Figure 3.

External photograph of a patient with history of cataract surgery who presented with severe conjunctivitis, corneal opacification and vascularization was found to have evidence of endophthalmitis.

Patients having full blown endophthalmitis within days after the surgery often have infection due to Staphylococcus or Streptococcus species or alpha-hemolytic Streptococci species of the ‘viridans’ group during which vision can be lost over 12 hours if no intervention is undertaken. [10, 16-18] A diagnosis of endophthalmitis should be entertained for any patient presenting within 6 weeks after surgery with pain and loss of vision. In most cases, the diagnosis of endophthalmitis is made on clinical grounds. Ultrasonography is necessary for the clinical evaluation of patients with suspected infectious endophthalmitis in the absence of a good fundus view. Rapid detection and identification of the causative pathogens is crucial for vision-saving treatment. [19] Conjunctival and corneal swabs are usually not helpful, as the correlation with the microorganisms isolated is very low. [2, 10, 11, 18] Similarly, microorganism identification from the anterior chamber is less successful as compared to vitreous tap in cases of suspected endophthalmitis. Depending on the visual acuity, an anterior chamber tap and a vitreous tap along with intra-vitreal antibiotics may be indicated to confirm the infection and treat the cause. Samples of aqueous and vitreous should be collected from these patients for Gram staining, culture, and Polymerase Chain Reaction (PCR) assay. [20] Anterior chamber and vitreaous specimens obtained should be directly inoculated on to the culture media at the time of procedure. If any of these investigations yield a positive result, the case can be classified as a proven case of infective endophthalmitis; otherwise the case should be classified as presumed unproven endophthalmitis. Each unproven case should be carefully considered if there is evidence of the Toxic Anterior Segment Syndrome (TASS) or non-infective uveitis when the case is not considered infective otherwise. [21, 22]

Patients presenting late after surgery with uveitis that has not responded to a course of corticosteroids need to be investigated for chronic infectious endophthalmitis. One should always consider the possibility of having an infection within the capsular sac with Propionibacterium species, Corynebacterium species, or coagulase negative Staphylococci. [1, 3, 23, 24] Such infections may persist years after the ocular surgery and require an anterior chamber and vitreous tap. Some of the bacterial organisms may be sequestered within macrophages surrounded by lens capsule. In these circumstances, removal of the intraocular lens or exchange to prevent recurrent or persistent endophthalmitis may be necessary. These patients may present initially as having uveitis and hypopyon within 6-8 weeks of surgery, which fails to respond to corticosteroids and needs eventual vitrectomy with intra-vitreal antibiotics and often the removal of the intraocular lens (IOL). In chronic saccular endophthalmitis, there is granulomatous inflammation and characteristic white capsular plaque. [13, 23] A“trial of therapy”with Clarithromycin or Azithromycin may be considered since these drugs penetrate well into the tissue, and Propionibacterium acnes is very sensitive to these drugs. [13, 24, 25] For unknown reasons, culture-negative endophthalmitis may respond well when the patient is treated with clarithromycin. [25] One needs to be aware, that Propionibacterium acnes may appear as a Gram-variable coccobacillus when the specimen is obtained from the anterior chamber or vitreous. The PCR technique has been found to be more sensitive to identify bacteria in these situations. [20] Molecular techniques using multiplex or broad-range PCR may enable rapid detection and identification of causative pathogens in ocular infectious diseases. In certain circumstances, PCR technique may provide the results of the causative micro-organism within 6 hours of biopsy. The PCR method offers much improved pathogen detection especially in the case of chronic endophthalmitis with low pathogen counts. PCR was extensively evaluated in the multi-center European prophylaxis study of postoperative endophthalmitis following cataract surgery and was found to be useful in identifying 6 out of 20 pathogens causing endophthalmitis where standard Gram-stain and cultures results were found to be negative. [11] Multiplex PCR has the drawback of allowing only a limited number of genes to be analyzed in one reaction, and pre-identification of the species level is required. Analysis of amplicons by DNA sequencing after broad-range PCR, are the most used techniques for identifying DNA, but the time and effort associated with data analysis lead to some limitations. Therefore, improved high-throughput genotyping methods that are sensitive and discriminative may be desired. DNA microarray technology has been found to be a promising genotyping method that allows simultaneous identification of a wide variety of genes and rapid determination of the genetic profile of a microorganism in a single experiment. DNA microarray technique may be useful for genetic screening and identification of microorganisms in cases of suspected infectious endophthalmitis. [26]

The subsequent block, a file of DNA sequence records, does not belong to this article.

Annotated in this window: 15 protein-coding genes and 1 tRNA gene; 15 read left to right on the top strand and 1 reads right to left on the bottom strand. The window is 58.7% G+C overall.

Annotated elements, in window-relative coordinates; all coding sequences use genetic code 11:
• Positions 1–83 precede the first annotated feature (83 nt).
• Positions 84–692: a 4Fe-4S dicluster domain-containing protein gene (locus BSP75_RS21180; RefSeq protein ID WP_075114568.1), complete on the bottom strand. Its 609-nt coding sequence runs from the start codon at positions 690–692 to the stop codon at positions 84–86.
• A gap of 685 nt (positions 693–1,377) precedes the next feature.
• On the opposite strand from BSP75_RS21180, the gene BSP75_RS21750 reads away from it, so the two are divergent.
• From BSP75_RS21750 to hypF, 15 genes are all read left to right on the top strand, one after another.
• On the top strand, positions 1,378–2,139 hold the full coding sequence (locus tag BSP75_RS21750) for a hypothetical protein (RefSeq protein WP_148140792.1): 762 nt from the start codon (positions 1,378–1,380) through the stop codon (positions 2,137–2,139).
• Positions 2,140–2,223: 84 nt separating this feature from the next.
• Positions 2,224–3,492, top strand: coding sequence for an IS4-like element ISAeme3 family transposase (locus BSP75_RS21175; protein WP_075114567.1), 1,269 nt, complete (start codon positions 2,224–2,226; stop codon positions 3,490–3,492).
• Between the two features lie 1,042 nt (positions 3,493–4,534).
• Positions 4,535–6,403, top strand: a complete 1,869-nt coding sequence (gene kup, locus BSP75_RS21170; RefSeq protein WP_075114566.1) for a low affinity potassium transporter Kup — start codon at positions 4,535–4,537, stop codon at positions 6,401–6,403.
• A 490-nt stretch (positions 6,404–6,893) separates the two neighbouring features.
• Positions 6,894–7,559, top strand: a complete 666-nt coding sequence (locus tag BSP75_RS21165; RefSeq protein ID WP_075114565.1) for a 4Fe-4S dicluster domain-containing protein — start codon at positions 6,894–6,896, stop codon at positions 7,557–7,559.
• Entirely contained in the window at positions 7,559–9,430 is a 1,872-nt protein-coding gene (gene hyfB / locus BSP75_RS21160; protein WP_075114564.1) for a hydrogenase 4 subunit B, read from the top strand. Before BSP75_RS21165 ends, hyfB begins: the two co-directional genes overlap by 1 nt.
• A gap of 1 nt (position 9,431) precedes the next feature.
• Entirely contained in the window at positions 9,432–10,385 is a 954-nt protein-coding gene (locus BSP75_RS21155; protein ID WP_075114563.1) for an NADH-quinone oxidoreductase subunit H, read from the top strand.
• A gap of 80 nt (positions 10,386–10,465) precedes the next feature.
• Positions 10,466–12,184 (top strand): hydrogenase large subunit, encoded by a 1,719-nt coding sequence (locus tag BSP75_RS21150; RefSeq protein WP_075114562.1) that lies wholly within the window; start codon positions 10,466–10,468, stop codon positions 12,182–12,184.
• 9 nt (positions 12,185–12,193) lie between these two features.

4. Exogenous bacterial endophthalmitis